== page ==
(venv) microblog2 $flask run * Serving Flask app "microblog" * Forcing debug mode on * Running on http://127.0.0.1:5000/ (Press CTRL+C to quit) * Restarting with stat * Debugger is active! * Debugger PIN: 177-562-960  Now make the application crash one more time to see the interactive debugger in your browser: The debugger allows you expand each stack frame and see the corresponding source code. You can also open a Python prompt on any of the frames and execute any valid Python expressions, for example to check the values of variables. It is extremely important that you never run a Flask application in debug mode on a production server. The debugger allows the user to remotely execute code in the server, so it can be an unexpected gift to a malicious user who wants to infiltrate your application or your server. As an additional security measure, the debugger running in the browser starts locked, and on first use will ask for a PIN number, which you can see in the output of the flask run command. Since I am in the topic of debug mode, I should mention the second important feature that is enabled with debug mode, which is the reloader. This is a very useful development feature that automatically restarts the application when a source file is modified. If you run flask run while in debug mode, you can then work on your application and any time you save a file, the application will restart to pick up the new code. ## Custom Error Pages Flask provides a mechanism for an application to install its own error pages, so that your users don't have to see the plain and boring default ones. As an example, let's define custom error pages for the HTTP errors 404 and 500, the two most common ones. Defining pages for other errors works in the same way. To declare a custom error handler, the @errorhandler decorator is used. I'm going to put my error handlers in a new app/errors.py module. app/errors.py: Custom error handlers from flask import render_template from app import app, db @app.errorhandler(404) def not_found_error(error): return render_template('404.html'), 404 @app.errorhandler(500) def internal_error(error): db.session.rollback() return render_template('500.html'), 500  The error functions work very similarly to view functions. For these two errors, I'm returning the contents of their respective templates. Note that both functions return a second value after the template, which is the error code number. For all the view functions that I created so far, I did not need to add a second return value because the default of 200 (the status code for a successful response) is what I wanted. In this case these are error pages, so I want the status code of the response to reflect that. The error handler for the 500 errors could be invoked after a database error, which was actually the case with the username duplicate above. To make sure any failed database sessions do not interfere with any database accesses triggered by the template, I issue a session rollback. This resets the session to a clean state. Here is the template for the 404 error: app/templates/404.html: Not found error template {% extends "base.html" %} {% block content %} <h1>File Not Found</h1> <p><a href="{{ url_for('index') }}">Back</a></p> {% endblock %}  And here is the one for the 500 error: app/templates/500.html: Internal server error template {% extends "base.html" %} {% block content %} <h1>An unexpected error has occurred</h1> <p>The administrator has been notified. Sorry for the inconvenience!</p> <p><a href="{{ url_for('index') }}">Back</a></p> {% endblock %}  Both templates inherit from the base.html template, so that the error page has the same look and feel as the normal pages of the application. To get these error handlers registered with Flask, I need to import the new app/errors.py module after the application instance is created: app/__init__.py: Import error handlers # ... from app import routes, models, errors  If you set FLASK_DEBUG=0 in your terminal session and then trigger the duplicate username bug one more time, you are going to see a slightly more friendly error page. ## Sending Errors by Email The other problem with the default error handling provided by Flask is that there are no notifications, stack trace for errors are printed to the terminal, which means that the output of the server process needs to be monitored to discover errors. When you are running the application during development, this is perfectly fine, but once the application is deployed on a production server, nobody is going to be looking at the output, so a more robust solution needs to be put in place. I think it is very important that I take a proactive approach regarding errors. If an error occurs on the production version of the application, I want to know right away. So my first solution is going to be to configure Flask to send me an email immediately after an error, with the stack trace of the error in the email body. The first step is to add the email server details to the configuration file: config.py: Email configuration class Config(object): # ... MAIL_SERVER = os.environ.get('MAIL_SERVER') MAIL_PORT = int(os.environ.get('MAIL_PORT') or 25) MAIL_USE_TLS = os.environ.get('MAIL_USE_TLS') is not None MAIL_USERNAME = os.environ.get('MAIL_USERNAME') MAIL_PASSWORD = os.environ.get('MAIL_PASSWORD') ADMINS = ['your-email@example.com']  The configuration variables for email include the server and port, a boolean flag to enable encrypted connections, and optional username and password. The five configuration variables are sourced from their environment variable counterparts. If the email server is not set in the environment, then I will use that as a sign that emailing errors needs to be disabled. The email server port can also be given in an environment variable, but if not set, the standard port 25 is used. Email server credentials are by default not used, but can be provided if needed. The ADMINS configuration variable is a list of the email addresses that will receive error reports, so your own email address should be in that list. Flask uses Python's logging package to write its logs, and this package already has the ability to send logs by email. All I need to do to get emails sent out on errors is to add a SMTPHandler instance to the Flask logger object, which is app.logger: app/__init__.py: Log errors by email import logging from logging.handlers import SMTPHandler # ... if not app.debug: if app.config['MAIL_SERVER']: auth = None if app.config['MAIL_USERNAME'] or app.config['MAIL_PASSWORD']: auth = (app.config['MAIL_USERNAME'], app.config['MAIL_PASSWORD']) secure = None if app.config['MAIL_USE_TLS']: secure = () mail_handler = SMTPHandler( mailhost=(app.config['MAIL_SERVER'], app.config['MAIL_PORT']), fromaddr='no-reply@' + app.config['MAIL_SERVER'], toaddrs=app.config['ADMINS'], subject='Microblog Failure', credentials=auth, secure=secure) mail_handler.setLevel(logging.ERROR) app.logger.addHandler(mail_handler)  As you can see, I'm only going to enable the email logger when the application is running without debug mode, which is indicated by app.debug being True, and also when the email server exists in the configuration. Setting up the email logger is somewhat tedious due to having to handle optional security options that are present in many email servers. But in essence, the code above creates a SMTPHandler instance, sets its level so that it only reports errors and not warnings, informational or debugging messages, and finally attaches it to the app.logger object from Flask. There are two approaches to test this feature. The easiest one is to use the SMTP debugging server from Python. This is a fake email server that accepts emails, but instead of sending them, it prints them to the console. To run this server, open a second terminal session and run the following command on it: (venv)$ python -m smtpd -n -c DebuggingServer localhost:8025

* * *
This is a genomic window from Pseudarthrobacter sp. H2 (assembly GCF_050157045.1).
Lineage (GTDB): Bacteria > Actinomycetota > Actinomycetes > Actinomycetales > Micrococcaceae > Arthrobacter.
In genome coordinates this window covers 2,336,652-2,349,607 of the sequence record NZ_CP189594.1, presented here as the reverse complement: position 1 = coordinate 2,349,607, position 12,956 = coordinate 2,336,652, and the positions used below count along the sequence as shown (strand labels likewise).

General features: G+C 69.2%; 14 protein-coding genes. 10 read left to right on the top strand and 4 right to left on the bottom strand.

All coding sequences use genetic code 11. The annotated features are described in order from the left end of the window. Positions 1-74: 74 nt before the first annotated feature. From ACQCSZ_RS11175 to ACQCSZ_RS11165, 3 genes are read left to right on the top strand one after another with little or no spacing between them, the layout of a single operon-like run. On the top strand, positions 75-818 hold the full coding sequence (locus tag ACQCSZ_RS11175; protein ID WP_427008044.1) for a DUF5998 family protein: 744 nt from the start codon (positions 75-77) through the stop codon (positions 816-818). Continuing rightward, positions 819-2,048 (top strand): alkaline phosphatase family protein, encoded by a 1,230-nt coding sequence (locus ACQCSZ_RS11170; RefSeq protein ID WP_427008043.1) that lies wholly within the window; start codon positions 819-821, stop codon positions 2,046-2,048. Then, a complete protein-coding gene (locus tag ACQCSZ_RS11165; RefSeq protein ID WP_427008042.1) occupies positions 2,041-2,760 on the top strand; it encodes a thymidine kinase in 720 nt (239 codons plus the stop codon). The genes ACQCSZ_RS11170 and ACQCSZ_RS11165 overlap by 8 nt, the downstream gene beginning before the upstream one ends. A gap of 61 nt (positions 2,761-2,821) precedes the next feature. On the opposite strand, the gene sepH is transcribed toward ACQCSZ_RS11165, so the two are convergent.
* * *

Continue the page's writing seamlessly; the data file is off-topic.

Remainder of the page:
Leave the debugging SMTP server running and go back to your first terminal and set export MAIL_SERVER=localhost and and MAIL_PORT=8025 in the environment (use set instead of export if you are using Microsoft Windows). Make sure the FLASK_DEBUG variable is set to 0 or not set at all, since the application will not send emails in debug mode. Run the application and trigger the SQLAlchemy error one more time to see how the terminal session running the fake email server shows an email with the full stack trace of the error.